Turning Water into Something Holy


| 1/10/2008 10:25:00 AM


Tags: Holy water, sacrament, holiness,

Water DropI grew up in an evangelical church where worship was informal and sacraments were almost nonexistent. Visiting more traditional churches, I was taken aback by the reverence people had for baptismal fonts full of water. Some even called it “holy water.” How could something as commonplace as water be holy?

A better question should have been: How could anything as essential to life as water not be holy? Whether you’re being baptized in it, drinking it, or washing your clothes in it, water is more than just a necessity. In a short piece for the Colorado-based literary magazine Ruminate, Jessie van Eerden describes her connection with water, and the droughts she experienced as a child. Despite her mother’s efforts to conserve, the family’s well sometimes ran dry, requiring them to get water from the church:

[Mom] drove us in the truck out to Beatty Church and we filled milk jugs at the hand pump, the same place we got water for a foot-washing or a baptism at Beatty. I remember the ways we used the jugged water that first night, in particulars, for we had to be sparing. In a shallow sink, we washed the eggs just laid by the hens, scrubbing loose the clods of shit and sawdust, and I had my mouth washed out with water and soap when I called it shit on the eggs and not manure, and my sister heated water on the stove to clean our faces with before bed. The water made itself holy because of those particulars

For van Eerden, holiness isn’t the same thing as purity or religiosity. It’s earthier, messier, and based in human realities of need. Unlike turning on a tap, the holiness van Eerden describes is neither easy nor immediate:

And when we hauled the pump’s water again from the truck to the basement, and the gallon jugs hung heavily in both my hands, I learned that water could be as heavy as stones, and that you had to wait, sometimes for days, for the world to be renewed.

—Steve Thorngate

aurore adamkiewicz nd_2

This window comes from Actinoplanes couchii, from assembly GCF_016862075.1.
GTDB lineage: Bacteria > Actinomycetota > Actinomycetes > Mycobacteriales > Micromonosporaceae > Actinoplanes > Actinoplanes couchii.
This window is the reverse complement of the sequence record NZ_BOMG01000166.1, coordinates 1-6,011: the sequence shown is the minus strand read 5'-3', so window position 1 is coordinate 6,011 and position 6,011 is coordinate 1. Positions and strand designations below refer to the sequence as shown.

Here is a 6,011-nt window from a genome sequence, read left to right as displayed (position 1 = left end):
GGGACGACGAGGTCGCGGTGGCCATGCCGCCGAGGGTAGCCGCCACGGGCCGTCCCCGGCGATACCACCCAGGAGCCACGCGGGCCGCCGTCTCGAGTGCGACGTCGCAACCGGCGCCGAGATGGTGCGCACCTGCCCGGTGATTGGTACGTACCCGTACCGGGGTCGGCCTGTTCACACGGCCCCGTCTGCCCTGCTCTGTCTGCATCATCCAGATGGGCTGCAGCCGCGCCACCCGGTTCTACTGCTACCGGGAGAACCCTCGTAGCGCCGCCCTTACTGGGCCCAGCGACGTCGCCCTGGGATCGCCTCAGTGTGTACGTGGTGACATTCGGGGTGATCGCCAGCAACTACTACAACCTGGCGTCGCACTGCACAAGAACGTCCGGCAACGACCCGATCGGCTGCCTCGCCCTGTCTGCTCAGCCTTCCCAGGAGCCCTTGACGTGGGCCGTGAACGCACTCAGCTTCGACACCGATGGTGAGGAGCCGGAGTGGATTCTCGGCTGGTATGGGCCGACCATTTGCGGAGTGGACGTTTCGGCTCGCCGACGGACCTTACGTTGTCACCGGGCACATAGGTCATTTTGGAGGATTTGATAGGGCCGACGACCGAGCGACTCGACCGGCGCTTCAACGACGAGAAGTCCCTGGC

9/4/2008 10:22:07 PM

Yes, Emoto's book is very good, and there are special wells in Ireland, France, and the Hunza water-etc, that carry something healing, special and different. Anyway, finding my way back to Christianity, has been about appreciating the ritual aspects, that I grew up resenting so much-the beauty in blessing the bread and the wine and taking a few moments to pray and be thankful-is now a scientific "necessity"....


aurore adamkiewicz nd_1
1/24/2008 6:51:35 AM

Ha!-Interesting beginning of the article- I was raised Catholic-then went to Evangelical to atheistic and then pagan! Now, gently going back to my Catholic roots-after understanding-that reverence for water, food and life-is not a bad and evil thing-however, like anything, good intentions become bad when mixed with the emotional plague (see Wilhelm Reich's book Murder of Christ and James DeMeo's book Saharasia.) We have scientific proof that "prayer" over water works like in Emoto's book (forementioned)- Call it prayer or scientific formula applied to H2O! http://beyondnaturalmedicine.com


ivan rodriguez_1
1/15/2008 5:22:35 PM

Maybe some of the readers should become familiar of how "especial" water is. They should just browse through Emoto's best selling book: "Hidden Messages in Water" Ivan http://130311.amazonherb.net


john parfitt_3
1/15/2008 4:02:55 AM

My wife and I lived in a Greek village for six years after I retired. All our drinking water had to be brought from four miles down the road. It made me appreciate both water and gasoline.


colleen whalen
1/14/2008 8:49:32 PM

I'm an ex-Catholic. What makes holy water "holy" is a special blessing the priest gives it. Holy water is always kept right at the front of the church entrance - just past the vestibule, so as you enter the church, you are supposed to dip your fingers in the little well of holy water and make the sign of the cross (forehead both shoulders and heart) to bless yourself. I don't believe in the tooth fairy, ufos, santa claus or crop circles - so I quit believing in holy water when I was 11 and left the catholic church. Heck, Mormons believe Jesus lived in North America in 600 BC - so it's not just catholics who have fairy tale thinking.


sheree hobson
1/14/2008 6:30:17 PM

I have often thought about water as one of the miracles we tend to ignore since it is commonplace. Just the fact that I am drinking something I can see through makes the wonder jump in my head again. If someone visited Earth from another planet one day, they might find it fascinating.


gary ashcraft_2
1/14/2008 2:25:11 PM

You caused me to remember growing up in Kansas. My Grandparents farm had a cistern that captured winter snowfall and spring rains, but almost every year by August the supply had been depleted and we had to start hauling from town for three or four months. We take so many things for granted today in America with or modern ease and covenience. Thank you for reminding me of the little Holy and Sacred things of every day life.


victoria_1
1/14/2008 1:41:49 PM

And...how do you make holy water? You boil the hell out of it!